FTP Servers : You may have heard of FTP, or File Transfer Protocol, but you might be unsure what it is exactly. At its core, the file transfer protocol is a way to connect two computers to one another in the safest possible way to help transfer files between two or more points. To put it simply, it’s the means by which files are securely shared between parties.
Benefits of FTP Servers
Although FTP is one way to transfer files, there are certainly other options. So, what is the benefit of using FTP over another means of transfer? Here are five benefits that companies can reap when they use FTP servers as opposed to other transfer options.
Ultimately, the biggest benefit of using FTP servers over other choices is the level of security that these managed options can provide. FTPS and SFTP, both secure (encrypted) file transfer protocols, adds another layer of security to traditional FTP transfers, and many FTP servers support both FTPS and SFTP to better protect data that is shared. This gives you the added assurance that your sensitive files won’t fall into the wrong hands, as they are encrypted in transit.
When you send data, especially sensitive data, you may be concerned that other parties could intercept your transfer. In fact, anyone with the right tools or a little bit of knowledge could be capable of intercepting files. You may also be concerned that your transfers may be subject to viruses or other malware. Fortunately, when you use a managed FTP server, the expert vendor is responsible for providing the security necessary to keep data safe.
Another benefit of using an FTP server is the level of control that you can gain over your data. Many FTP servers, especially industry-leading ones, offer granular access controls allowing your administrators to determine who can upload, download, edit, delete, or share files; and what folders they have certain permissions within.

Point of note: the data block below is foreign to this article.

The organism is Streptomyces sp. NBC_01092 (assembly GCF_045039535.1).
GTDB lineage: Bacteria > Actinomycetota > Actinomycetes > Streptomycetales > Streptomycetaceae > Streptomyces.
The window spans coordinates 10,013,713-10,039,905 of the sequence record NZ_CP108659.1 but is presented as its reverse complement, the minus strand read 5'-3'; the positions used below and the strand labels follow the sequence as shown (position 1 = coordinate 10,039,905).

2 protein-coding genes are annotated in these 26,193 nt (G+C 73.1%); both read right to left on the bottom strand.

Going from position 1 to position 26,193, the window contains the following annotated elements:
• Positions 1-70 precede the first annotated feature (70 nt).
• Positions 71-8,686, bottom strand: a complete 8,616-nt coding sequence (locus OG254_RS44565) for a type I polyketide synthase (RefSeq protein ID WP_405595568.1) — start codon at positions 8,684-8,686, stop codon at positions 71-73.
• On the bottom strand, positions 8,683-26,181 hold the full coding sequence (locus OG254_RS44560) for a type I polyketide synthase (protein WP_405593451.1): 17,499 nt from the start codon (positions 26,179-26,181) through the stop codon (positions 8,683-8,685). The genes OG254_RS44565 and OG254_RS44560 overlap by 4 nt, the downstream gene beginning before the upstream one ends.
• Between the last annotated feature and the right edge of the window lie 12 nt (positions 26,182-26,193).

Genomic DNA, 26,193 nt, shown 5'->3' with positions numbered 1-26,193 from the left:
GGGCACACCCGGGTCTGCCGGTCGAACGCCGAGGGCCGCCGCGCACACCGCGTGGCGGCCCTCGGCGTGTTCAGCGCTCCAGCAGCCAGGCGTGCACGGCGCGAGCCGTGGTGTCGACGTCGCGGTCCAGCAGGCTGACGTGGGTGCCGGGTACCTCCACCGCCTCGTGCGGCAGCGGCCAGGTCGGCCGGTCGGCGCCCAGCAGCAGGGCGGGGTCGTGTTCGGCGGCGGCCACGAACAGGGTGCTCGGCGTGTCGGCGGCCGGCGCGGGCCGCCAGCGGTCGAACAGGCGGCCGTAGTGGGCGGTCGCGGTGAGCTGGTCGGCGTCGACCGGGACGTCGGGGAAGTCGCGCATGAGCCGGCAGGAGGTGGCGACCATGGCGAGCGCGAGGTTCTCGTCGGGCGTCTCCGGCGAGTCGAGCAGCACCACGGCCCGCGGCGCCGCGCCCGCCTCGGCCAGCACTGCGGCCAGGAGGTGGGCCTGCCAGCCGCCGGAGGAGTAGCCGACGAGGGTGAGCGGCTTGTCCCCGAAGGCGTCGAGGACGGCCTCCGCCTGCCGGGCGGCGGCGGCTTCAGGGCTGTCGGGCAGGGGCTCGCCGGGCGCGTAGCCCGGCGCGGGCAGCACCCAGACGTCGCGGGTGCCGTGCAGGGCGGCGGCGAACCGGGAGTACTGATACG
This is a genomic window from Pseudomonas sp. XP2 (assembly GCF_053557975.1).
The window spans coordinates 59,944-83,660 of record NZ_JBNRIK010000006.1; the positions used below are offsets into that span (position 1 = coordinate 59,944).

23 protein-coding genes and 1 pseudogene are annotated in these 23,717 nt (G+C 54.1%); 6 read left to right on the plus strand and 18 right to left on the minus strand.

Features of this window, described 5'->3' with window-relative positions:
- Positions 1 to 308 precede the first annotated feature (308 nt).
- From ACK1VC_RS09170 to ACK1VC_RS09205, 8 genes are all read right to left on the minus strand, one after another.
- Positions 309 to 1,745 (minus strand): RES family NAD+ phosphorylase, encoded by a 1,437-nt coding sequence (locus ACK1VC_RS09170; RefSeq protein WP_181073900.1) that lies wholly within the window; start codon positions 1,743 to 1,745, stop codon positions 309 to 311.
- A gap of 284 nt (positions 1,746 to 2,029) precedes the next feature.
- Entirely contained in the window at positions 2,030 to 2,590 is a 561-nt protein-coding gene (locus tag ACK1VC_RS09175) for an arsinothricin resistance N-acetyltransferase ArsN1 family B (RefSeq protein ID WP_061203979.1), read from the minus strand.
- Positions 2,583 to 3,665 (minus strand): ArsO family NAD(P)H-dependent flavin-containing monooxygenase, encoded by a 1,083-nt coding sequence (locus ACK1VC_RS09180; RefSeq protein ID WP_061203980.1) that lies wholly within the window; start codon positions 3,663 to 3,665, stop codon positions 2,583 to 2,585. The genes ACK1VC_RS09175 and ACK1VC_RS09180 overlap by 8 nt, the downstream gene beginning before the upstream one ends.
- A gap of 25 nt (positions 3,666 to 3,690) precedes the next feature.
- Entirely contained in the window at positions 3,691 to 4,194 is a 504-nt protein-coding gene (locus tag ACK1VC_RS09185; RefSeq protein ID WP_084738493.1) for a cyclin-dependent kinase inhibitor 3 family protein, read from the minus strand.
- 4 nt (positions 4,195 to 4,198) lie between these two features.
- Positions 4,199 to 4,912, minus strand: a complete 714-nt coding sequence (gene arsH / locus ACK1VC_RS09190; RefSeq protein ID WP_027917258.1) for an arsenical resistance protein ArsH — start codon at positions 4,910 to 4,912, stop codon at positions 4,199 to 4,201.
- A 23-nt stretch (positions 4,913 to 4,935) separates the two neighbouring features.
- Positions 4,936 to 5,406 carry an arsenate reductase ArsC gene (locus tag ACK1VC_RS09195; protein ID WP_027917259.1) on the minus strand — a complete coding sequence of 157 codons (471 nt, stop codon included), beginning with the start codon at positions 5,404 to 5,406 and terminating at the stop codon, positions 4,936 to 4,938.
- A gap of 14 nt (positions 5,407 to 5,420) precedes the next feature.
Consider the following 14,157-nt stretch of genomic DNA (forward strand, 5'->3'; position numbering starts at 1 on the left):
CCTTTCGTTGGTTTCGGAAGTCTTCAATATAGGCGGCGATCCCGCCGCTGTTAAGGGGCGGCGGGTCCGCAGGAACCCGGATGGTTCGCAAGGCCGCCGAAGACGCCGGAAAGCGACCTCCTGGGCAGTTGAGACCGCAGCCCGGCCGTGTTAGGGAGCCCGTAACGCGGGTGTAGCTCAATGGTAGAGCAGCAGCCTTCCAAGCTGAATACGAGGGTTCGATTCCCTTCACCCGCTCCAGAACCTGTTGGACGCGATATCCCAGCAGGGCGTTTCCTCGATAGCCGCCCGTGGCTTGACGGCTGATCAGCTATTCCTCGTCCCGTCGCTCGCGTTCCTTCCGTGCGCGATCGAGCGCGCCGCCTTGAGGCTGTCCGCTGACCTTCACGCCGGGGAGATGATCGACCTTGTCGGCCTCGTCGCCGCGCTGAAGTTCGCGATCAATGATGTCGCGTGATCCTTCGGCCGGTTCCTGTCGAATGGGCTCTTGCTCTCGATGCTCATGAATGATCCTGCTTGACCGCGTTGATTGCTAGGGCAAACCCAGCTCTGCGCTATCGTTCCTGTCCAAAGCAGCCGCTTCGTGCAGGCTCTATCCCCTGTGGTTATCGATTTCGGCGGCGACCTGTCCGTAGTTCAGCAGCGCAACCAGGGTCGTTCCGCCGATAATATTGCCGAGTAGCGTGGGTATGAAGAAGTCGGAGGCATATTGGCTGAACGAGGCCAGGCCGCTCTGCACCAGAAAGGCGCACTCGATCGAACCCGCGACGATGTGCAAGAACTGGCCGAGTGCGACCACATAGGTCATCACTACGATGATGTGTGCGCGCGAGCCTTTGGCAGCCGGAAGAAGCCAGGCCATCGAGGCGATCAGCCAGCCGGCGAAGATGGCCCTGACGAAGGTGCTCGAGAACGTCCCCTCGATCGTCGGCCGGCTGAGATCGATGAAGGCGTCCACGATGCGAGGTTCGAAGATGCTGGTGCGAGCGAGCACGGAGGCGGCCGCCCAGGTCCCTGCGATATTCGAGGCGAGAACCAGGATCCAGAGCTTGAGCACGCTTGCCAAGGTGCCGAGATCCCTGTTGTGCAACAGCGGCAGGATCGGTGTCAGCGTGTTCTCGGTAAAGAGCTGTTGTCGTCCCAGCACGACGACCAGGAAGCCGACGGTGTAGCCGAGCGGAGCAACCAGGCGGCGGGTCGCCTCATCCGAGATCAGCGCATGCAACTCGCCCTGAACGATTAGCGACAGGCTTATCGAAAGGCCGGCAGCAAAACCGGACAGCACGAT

Not everyone in your organization needs the same level of access to your files. For example, the CFO might need to see sensitive financial records, while your intern does not. The ability to control file and solution access based on individual user accounts can add even more security to your files.
Large File Sizes
Have you ever tried to send a file to a recipient via email, only to receive a message that your file is too large to send? If your organization deals with a massive amount of data, you won’t want your entire file sharing process to be interrupted due to files that are too large. Instead, you can use an FTP server that enables you to send gigabytes of data all at once.
Having a file sharing process that is not uniform across your organization can have a negative impact on your business productivity. Instead of sharing a single file at a time, you can send large amounts of data in an instant. You can also continue to work while large transfers are being made or schedule massive transfers for nights or weekends, so your workflow is not interrupted.
Also, having an FTP server gives you a single location to store all of your files. This reduces the amount of time your team spends hunting for a specific piece of data. It also reduces the chance for lost files.
You never know when you may run into issues with lost or compromised data. When you choose a top FTP provider, your vendor can ensure that your files are never lost, from your everyday data to your most important and sensitive files.
When disaster strikes, like an interruption to your internet connection, a loss of power, or even an actual natural disaster, you don’t have to worry about losing work. Instead, your data is regularly and automatically backed up to another location. Then, if you need to restore your data, you can do so by coordinating with your FTP vendor.
How Do FTP Servers Work?
FTP servers are the solutions used to facilitate file transfers across the internet. If you send files using FTP, files are either uploaded or downloaded to the FTP server. When you’re uploading files, the files are transferred from a personal computer to the server. When you’re downloaded files, the files are transferred from the server to your personal computer. TCP/IP (Transmission Control Protocol/Internet Protocol), or the language the internet uses to execute commands, is used to transfer files via FTP.
Personal Computer ——–> Server
Server ——–> Personal Computer
FTP servers can be considered the midpoint between the sender and the recipient of a file. For FTP servers to work, you need the server address. Here’s an example of what this address may look like “ftp.examplecompany.net”. Sometimes, the server address will be given as a numeric address, like “12.345.678.90”.
Depending on the type of FTP server you use and the level of security that is needed, you may have to input a username and password. Some FTP servers allow for anonymous connection, which does not require you to enter a name or password to gain access.